Probably the biggest difference between modern air travel and flying in a WWII bomber, as I see it, is safety restrictions. Flying on a commercial airliner these days is a lot like being in kindergarten. No matter what you try to do on such a flight, a nice, condescending young woman will probably tell you to quit doing it and go sit back down. For your own safety.
When Chris Dyer and I got in a B-24 named ‘Witchcraft’ in Temple to fly to Austin last week, we received a safety briefing from a crew member. The gist of it was, “Try not to fall out of the plane.”
Oh, there were rules, sure. We had to sit on a bench and attach lap belts during taxi and takeoff, but once the wheels left the runway we were free to get up and explore. And there was hardly anyplace in the plane we couldn’t go.
The guy who gave us the briefing said, “If you want to go up front, go through the bomb bay. Don’t step on the bomb bay doors.” Here he made a little face that I think meant ‘I shouldn’t have to tell you that.’ He went on, “If you want to go into the nose, where the nose gunner and bombardier’s seats are, you crawl under where the pilot and copilot sit, and squeeze by the nose gear. There’s a small pair of doors in the floor there, painted red. That’s a hatch for the crew to bail out, and you just push on those doors and you fall through. So crawl around those doors.” No kidding.
Chris and I were lucky enough to be invited on this little flight by Bob Terrell, who arranged for another friend to fly in the B-24 as a sort of nostalgia thing. Bill Brolier was a B-24 pilot during WWII, and flew 33 missions out of Hestel, England. He had some pretty exciting trips back then, and he was keen to get a chance to take another hop in an old Liberator, with no one shooting at him for once. Before the flight someone asked him if he was going to see about taking the controls for a bit, but he just laughed. You’d never guess Bill’s age, and I expect he could still fly, if he wanted to. And I’d be happy to ride with him.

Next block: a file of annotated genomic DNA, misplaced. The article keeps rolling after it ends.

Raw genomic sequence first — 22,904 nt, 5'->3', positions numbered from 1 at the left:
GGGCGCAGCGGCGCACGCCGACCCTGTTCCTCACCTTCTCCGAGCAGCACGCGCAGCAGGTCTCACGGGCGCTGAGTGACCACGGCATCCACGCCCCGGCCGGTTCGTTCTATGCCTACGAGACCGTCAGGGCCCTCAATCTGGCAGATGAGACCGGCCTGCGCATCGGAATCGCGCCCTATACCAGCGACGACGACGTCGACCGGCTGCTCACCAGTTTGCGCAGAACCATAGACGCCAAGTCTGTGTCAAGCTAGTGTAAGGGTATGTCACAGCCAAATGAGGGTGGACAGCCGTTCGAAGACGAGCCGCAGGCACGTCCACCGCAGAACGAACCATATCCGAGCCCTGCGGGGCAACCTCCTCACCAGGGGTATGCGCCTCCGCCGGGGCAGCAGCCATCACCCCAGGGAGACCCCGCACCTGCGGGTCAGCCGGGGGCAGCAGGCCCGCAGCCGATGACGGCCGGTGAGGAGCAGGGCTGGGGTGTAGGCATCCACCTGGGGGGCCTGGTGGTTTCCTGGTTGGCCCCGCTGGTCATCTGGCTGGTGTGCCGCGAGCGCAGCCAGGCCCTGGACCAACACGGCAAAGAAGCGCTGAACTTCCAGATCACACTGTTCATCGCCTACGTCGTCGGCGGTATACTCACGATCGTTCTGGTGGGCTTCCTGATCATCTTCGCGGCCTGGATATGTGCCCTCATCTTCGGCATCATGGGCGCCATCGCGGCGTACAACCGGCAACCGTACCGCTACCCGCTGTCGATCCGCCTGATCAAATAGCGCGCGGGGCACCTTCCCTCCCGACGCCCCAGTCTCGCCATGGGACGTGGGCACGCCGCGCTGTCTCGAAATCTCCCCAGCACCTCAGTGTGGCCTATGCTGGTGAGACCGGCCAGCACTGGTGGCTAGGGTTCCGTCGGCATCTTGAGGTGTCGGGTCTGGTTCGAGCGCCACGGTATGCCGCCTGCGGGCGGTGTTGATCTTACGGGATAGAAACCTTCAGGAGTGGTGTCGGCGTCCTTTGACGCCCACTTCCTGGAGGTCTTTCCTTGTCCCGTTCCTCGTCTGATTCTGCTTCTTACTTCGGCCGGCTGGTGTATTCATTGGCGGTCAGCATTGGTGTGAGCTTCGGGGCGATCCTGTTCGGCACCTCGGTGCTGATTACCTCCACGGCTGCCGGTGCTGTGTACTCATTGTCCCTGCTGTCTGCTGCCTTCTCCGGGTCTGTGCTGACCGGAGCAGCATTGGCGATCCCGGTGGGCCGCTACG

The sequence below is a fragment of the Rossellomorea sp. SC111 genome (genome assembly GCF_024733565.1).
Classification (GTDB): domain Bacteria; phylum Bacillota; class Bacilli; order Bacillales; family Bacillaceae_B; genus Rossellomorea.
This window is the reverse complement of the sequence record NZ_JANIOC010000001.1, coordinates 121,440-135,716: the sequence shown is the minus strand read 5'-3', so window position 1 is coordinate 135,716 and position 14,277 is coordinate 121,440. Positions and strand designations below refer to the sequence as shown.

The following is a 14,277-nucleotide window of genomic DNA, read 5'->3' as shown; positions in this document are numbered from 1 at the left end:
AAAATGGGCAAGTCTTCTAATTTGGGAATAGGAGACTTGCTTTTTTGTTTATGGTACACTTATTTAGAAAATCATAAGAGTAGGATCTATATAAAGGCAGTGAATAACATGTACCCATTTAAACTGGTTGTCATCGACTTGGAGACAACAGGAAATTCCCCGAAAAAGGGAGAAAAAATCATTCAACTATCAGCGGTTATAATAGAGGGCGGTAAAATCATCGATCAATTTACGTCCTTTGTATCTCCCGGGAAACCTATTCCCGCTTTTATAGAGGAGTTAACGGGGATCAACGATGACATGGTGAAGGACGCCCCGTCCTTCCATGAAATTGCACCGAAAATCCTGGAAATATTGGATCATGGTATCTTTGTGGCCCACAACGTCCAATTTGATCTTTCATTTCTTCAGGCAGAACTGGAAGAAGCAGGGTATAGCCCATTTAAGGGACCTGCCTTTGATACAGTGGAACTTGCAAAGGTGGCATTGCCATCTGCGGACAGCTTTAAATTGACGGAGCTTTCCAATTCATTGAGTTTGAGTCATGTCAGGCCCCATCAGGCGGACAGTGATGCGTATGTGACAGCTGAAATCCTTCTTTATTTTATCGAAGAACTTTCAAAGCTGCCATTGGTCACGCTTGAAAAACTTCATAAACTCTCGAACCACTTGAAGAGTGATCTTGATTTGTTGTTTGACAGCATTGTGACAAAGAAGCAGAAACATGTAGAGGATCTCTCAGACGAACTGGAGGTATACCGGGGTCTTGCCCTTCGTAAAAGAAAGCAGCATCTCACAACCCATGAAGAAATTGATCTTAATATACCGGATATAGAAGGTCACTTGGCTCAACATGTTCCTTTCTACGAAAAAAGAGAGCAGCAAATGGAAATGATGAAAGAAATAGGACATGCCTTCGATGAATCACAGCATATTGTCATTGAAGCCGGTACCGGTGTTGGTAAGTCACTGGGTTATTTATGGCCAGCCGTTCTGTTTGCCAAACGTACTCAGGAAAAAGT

The bench where Chris and I rode during takeoff was just behind the bomb bay, where the belly turret sits in the floor, and just back of that were the two waist gunner stations, one on each side. The .50 machine guns had been removed, and the waist doors were open, leaving holes on each side of the fuselage about three by three feet. They were plenty big to fall out of, had we been so inclined, but they gave us a great view.
Once we took off I unstrapped and went forward, through the bomb bay, to the front of the plane. There is a catwalk at floor level up the middle of the bomb bay, with the huge doors on either side of it forming the floor. The catwalk is about 10 inches wide, so it’s a good idea to watch where you step, lest you end up outside, where the only rule that matters is gravity. At the front of the bomb bay is an open door leading to the navigator’s area, the floor of which is about chest high. Bill sat in that area, along with his daughter, Diana, and Don Daniel, who was also along for the ride. An open door from that area led directly to the pilot and copilot’s seats. I didn’t go up there, because although the briefer didn’t mention it, I figured it was probably a bad idea to give the pilot a Wet Willie during the flight.
I ducked down and crawled in the belly of the plane, underneath where they were all sitting, to the nose, being about as careful as I’ve ever been in my life to avoid the two red doors by the nose gear. That gravity thing again.
The nose gun had also been removed, but I sat on the nose gunner’s seat and made rat-tat-tat noises like I was shooting, because my Brady editor, James Stewart, would’ve been disappointed if I hadn’t. The nose gunner sits pretty much over nothing but plexiglass, right out under the tip of the plane, so it feels pretty exposed. Because it is.
Just over the nose gunner’s head is the bombardier’s seat, a piece of plywood bolted down. Parts of the bombsight were still there, so I pretended to drop bombs on Hutto. The only bombs aboard were dummies, but if I’d actually dropped one and it hit someone, it would have ruined their day.
Sitting in the bombardier’s seat, I looked out to starboard, past engines three and four, and saw a Messerschmidt Me-262 bearing down on us with, no doubt, nefarious intent.
But I’m out of space here, so you’ll have to wait till next week to find out if we got shot down. Or if I fell through the escape hatch . . .
Kendal Hemphill is an outdoor humor columnist who torpedoed the Bismarck in 1941. Write to him at PO Box 1600, Mason, Tx 76856 or firstname.lastname@example.org